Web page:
If you do not have a graphics professional in-house, there are many talented freelance infographics artists that can work with a core idea and turn it into a compelling graphic that can be used across print and digital media. With a little bit of input from you at the beginning and end of the design process, you’ll have another asset you can share with clients.
7. Shareable Chart for Social Media and Email
Infographics are cool, but they take some investment of time to execute. Quite often, it is easy to pull out one interesting factoid from a blog and turn it into a shareable chart graphic. A junior staff member can do this easily and the content can still generate a lot of engagement on social media. You can also email this graphic to selected clients who might be particularly interested in it.
8. Speeches and Seminars
Many professionals have opportunities to participate in seminars or to speak in front of an audience of potential clients or other stakeholders. Perhaps you are asked to speak at a major industry event, or maybe you recruit from top schools and can use content as the basis for a recruiting event to identify and meet with prospective employees. In any case, having a library of blog content makes it much easier for your to participate in such events since the core ideas will have been thought through and written out already.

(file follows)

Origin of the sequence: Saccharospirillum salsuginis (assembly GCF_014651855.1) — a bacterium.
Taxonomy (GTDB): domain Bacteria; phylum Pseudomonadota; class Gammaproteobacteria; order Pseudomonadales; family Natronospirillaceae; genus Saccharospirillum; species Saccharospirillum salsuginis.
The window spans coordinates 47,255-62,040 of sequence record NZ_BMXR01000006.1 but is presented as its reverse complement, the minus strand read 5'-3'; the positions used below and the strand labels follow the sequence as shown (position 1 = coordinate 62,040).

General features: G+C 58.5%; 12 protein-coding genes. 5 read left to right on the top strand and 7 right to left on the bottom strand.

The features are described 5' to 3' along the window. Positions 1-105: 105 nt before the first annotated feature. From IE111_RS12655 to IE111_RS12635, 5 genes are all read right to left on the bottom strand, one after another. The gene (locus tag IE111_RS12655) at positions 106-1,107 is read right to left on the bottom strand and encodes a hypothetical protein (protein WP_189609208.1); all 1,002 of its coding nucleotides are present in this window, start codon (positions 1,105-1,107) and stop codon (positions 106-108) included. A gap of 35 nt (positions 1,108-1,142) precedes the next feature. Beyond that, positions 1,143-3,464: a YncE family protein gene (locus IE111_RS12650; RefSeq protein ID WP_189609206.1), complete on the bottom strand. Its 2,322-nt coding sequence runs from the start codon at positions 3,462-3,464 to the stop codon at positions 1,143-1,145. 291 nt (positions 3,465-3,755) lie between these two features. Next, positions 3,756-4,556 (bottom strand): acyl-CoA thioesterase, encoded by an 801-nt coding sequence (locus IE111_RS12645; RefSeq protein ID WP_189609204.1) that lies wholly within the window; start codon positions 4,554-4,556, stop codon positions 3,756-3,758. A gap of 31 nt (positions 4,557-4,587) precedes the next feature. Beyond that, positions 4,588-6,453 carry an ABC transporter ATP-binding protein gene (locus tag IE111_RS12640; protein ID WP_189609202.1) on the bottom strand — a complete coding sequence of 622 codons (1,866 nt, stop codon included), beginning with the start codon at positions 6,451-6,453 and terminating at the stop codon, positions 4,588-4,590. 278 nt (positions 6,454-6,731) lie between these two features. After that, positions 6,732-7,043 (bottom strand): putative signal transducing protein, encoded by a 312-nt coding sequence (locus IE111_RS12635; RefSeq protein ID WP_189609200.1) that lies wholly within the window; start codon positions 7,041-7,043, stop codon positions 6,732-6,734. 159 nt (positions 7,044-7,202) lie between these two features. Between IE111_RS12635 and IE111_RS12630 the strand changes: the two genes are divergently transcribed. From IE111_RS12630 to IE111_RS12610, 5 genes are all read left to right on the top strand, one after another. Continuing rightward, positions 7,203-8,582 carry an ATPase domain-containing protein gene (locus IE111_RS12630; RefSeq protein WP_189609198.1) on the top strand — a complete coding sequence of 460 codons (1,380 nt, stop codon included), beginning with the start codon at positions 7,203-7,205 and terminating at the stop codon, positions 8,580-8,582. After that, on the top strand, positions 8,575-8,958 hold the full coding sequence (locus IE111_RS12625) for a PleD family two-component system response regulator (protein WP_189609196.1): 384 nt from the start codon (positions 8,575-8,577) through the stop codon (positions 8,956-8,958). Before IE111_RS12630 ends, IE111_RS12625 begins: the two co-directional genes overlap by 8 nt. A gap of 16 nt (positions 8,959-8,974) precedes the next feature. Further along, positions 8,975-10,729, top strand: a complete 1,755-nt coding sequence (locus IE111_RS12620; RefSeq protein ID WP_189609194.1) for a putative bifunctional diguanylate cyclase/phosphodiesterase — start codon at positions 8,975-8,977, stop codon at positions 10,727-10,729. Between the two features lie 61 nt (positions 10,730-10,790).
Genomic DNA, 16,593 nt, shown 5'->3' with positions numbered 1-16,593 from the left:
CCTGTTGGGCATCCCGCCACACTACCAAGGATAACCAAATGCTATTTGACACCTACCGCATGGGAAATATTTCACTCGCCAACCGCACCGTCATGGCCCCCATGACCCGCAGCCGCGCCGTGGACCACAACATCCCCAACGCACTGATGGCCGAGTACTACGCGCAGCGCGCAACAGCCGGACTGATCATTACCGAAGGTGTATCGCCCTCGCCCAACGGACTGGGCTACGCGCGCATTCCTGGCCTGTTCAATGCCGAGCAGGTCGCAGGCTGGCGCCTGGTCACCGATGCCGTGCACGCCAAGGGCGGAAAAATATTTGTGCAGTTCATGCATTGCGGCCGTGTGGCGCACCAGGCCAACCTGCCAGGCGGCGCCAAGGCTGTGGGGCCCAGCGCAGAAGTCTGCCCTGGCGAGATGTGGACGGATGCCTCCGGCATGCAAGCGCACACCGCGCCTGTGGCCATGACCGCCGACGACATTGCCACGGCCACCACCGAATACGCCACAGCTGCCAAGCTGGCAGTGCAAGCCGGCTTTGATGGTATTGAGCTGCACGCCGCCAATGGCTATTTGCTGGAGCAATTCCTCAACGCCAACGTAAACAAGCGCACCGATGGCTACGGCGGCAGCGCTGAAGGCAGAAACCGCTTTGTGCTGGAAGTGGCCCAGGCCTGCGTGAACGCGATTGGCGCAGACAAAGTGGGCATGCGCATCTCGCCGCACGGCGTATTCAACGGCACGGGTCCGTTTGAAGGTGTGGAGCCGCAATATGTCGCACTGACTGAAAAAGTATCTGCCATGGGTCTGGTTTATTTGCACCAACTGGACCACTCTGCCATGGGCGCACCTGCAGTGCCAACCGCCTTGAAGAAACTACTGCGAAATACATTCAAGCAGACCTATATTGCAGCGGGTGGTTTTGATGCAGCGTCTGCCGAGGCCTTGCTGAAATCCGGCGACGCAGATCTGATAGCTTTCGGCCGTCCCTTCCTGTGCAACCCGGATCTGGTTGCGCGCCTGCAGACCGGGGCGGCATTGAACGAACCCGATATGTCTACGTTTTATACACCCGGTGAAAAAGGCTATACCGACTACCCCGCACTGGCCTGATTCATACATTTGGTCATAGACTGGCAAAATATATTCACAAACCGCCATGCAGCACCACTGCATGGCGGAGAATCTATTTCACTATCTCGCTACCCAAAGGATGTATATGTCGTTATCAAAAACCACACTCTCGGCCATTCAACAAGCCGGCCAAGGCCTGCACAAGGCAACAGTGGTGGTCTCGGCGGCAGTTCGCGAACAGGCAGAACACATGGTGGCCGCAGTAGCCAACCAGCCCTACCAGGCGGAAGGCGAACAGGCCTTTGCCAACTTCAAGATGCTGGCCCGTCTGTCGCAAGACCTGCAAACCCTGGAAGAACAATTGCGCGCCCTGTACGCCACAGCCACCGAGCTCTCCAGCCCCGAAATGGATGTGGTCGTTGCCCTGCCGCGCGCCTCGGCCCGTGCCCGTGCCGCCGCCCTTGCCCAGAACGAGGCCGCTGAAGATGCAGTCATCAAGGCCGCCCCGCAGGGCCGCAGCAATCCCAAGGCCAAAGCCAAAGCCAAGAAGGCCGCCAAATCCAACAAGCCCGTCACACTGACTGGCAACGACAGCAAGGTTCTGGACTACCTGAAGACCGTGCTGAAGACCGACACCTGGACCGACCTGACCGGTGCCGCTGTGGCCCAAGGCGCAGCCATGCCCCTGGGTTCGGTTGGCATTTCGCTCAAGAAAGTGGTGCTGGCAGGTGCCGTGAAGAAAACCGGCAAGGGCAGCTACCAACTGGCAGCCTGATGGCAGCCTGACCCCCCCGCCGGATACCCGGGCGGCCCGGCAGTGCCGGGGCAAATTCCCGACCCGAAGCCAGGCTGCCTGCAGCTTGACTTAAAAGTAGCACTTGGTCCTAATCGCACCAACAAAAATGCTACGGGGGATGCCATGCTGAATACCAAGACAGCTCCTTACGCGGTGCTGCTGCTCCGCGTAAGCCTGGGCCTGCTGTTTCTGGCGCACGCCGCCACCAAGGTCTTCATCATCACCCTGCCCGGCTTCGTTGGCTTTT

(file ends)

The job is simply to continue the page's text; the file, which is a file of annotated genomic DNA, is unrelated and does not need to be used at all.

9. “Standard Materials” Slides
Blog content can form the basis of standard materials slides: re-purpose your content into one or a series of slides which outlines an idea and use it in your client meetings
The idea funnel can also go the other way: Powerpoint content which you often use with clients is often a great source for blog post ideas.
10. Books or eBooks